TEL AVIV (Apr. 16)
Israel’s defense forces announced the incorporation of the American Lockheed Hercules CC-103 into its ranks. The giant military transport plane can carry 92 soldiers or 64 paratroopers or 74 stretchers, can launch pilotless planes, and can be used as a midair fueling station and as an aerial command post.
But its most important characteristic is its ability to take off from and land on short strips, even improvised ones. The Hercules transports saw action in Israel’s recent exercises in the Sinai. Each costs $4 million. At the same time, a contract for construction of three submarines for Israel’s Navy by the British Vickers firm was understood to have been signed April 6.
The submarines will be small, conventional ones of the “coastal” variety in the 500-ton range. Egypt mounted a diplomatic offensive to block the contract. According to Arab diplomats in London, Vickers also offered–with British government approval–to build submarines for Egypt. Neither the Defense Ministry nor the Israeli Embassy would comment on these reports. Arms supplies are traditionally never revealed by official sources.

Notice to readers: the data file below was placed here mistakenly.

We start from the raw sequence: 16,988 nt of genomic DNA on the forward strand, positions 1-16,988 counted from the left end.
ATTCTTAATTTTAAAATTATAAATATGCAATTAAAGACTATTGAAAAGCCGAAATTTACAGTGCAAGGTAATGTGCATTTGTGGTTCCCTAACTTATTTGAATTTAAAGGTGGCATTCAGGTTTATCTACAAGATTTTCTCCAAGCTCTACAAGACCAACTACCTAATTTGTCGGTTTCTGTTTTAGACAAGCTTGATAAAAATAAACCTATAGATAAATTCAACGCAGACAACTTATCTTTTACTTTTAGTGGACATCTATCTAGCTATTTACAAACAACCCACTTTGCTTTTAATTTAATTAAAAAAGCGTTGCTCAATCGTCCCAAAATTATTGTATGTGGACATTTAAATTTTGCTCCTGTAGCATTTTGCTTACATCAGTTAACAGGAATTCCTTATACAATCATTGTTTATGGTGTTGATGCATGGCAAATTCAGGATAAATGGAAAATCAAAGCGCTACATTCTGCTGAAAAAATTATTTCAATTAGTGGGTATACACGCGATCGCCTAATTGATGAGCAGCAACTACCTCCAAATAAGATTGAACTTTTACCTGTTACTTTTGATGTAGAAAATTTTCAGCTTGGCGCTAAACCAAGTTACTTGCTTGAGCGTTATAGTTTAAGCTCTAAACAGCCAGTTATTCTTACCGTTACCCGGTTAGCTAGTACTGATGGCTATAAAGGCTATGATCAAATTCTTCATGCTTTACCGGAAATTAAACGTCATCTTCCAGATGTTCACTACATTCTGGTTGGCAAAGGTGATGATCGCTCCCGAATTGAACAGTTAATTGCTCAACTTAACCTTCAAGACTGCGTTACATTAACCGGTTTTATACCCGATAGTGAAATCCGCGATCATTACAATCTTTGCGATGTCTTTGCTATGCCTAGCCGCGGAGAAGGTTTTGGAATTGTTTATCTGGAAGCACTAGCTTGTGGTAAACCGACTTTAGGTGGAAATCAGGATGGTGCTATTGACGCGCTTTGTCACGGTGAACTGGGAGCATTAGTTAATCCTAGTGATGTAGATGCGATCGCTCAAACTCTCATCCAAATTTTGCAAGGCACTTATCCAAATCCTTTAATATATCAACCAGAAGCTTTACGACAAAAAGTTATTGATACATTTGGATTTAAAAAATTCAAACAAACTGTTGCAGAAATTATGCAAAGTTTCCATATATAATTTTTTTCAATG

ARAB LEAGUE THREATENS BOYCOTT
An Arab League delegation visited Vickers last week and threatened it with a total boycott unless it canceled the Israeli contract. The delegation was told that Vickers would go through with the contract no matter what the League might do. Several Arab countries are negotiating with Vickers for various purchases despite the Arab League threat.
Also being incorporated into the Israeli Army is an improved American Patton tank–the 1A30-MM–in addition to the Patton 3A60-MM already in the ranks. The improved tank is equipped with an infrared device that allows for waging nighttime battles. It is also better-protected and can cross water obstacles to a depth of 4.11 meters (13.5 feet). Last week the Army announced its incorporation of another American weapon, the 175-mm. cannon. The backbone of the Israeli Army is now American-made.
An additional novelty is the fourth new weapon announced last week–a Czech-built Katyusha-rocket launcher. These units contain 32 rockets of 130-mm. caliber, all of which can be fired in a single salve. The launchers are mounted on Czech-made vans called Pragas. Both launchers and vans were captured by Israel during the Six-Day War and used by its artillery units.